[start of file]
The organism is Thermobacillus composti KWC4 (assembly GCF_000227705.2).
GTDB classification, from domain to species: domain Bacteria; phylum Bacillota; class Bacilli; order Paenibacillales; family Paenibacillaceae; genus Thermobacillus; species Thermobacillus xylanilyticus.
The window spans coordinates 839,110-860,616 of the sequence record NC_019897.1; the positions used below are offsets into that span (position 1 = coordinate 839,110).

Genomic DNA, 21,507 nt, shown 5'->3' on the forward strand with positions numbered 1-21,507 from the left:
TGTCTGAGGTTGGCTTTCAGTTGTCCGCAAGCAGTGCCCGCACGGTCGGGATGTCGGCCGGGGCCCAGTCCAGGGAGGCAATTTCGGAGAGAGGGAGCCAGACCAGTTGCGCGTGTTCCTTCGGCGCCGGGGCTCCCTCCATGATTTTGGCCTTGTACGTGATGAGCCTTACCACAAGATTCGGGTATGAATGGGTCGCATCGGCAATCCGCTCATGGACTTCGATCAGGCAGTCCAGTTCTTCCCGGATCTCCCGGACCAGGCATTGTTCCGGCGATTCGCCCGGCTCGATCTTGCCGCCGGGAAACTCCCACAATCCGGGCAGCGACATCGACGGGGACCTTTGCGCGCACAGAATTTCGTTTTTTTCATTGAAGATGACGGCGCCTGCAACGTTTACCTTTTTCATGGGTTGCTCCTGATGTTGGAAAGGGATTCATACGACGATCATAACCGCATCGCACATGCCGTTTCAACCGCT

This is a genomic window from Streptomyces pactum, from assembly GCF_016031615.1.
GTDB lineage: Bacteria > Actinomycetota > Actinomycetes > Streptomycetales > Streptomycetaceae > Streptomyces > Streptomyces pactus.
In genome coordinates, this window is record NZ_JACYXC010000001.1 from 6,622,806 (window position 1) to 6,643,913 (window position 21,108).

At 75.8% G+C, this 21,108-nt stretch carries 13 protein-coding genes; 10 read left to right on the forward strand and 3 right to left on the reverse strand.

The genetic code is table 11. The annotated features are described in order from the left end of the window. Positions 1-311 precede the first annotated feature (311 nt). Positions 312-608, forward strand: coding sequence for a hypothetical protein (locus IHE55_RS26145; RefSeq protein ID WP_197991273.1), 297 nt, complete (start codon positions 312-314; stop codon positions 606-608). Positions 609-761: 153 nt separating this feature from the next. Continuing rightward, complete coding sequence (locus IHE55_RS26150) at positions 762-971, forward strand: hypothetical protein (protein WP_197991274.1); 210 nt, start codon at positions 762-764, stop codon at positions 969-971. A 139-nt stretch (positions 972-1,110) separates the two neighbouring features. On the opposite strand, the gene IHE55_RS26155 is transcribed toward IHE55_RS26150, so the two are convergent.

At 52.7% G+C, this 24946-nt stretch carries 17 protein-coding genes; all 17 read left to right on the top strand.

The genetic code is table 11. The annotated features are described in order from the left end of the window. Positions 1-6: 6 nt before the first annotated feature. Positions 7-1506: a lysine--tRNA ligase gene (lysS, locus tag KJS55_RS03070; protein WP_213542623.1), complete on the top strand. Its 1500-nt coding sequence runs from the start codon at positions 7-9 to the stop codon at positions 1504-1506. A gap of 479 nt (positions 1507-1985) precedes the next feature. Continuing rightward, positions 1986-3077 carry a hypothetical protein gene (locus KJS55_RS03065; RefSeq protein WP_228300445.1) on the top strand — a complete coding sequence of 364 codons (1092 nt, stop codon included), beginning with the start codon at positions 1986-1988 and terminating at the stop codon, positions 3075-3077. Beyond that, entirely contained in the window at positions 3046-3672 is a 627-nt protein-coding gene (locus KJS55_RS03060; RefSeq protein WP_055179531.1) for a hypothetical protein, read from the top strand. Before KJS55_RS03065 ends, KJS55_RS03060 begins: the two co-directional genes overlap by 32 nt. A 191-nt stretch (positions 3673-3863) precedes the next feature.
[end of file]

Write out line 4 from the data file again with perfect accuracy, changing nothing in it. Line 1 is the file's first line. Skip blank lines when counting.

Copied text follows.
Genomic DNA, 21,507 nt, shown 5'->3' on the forward strand with positions numbered 1-21,507 from the left: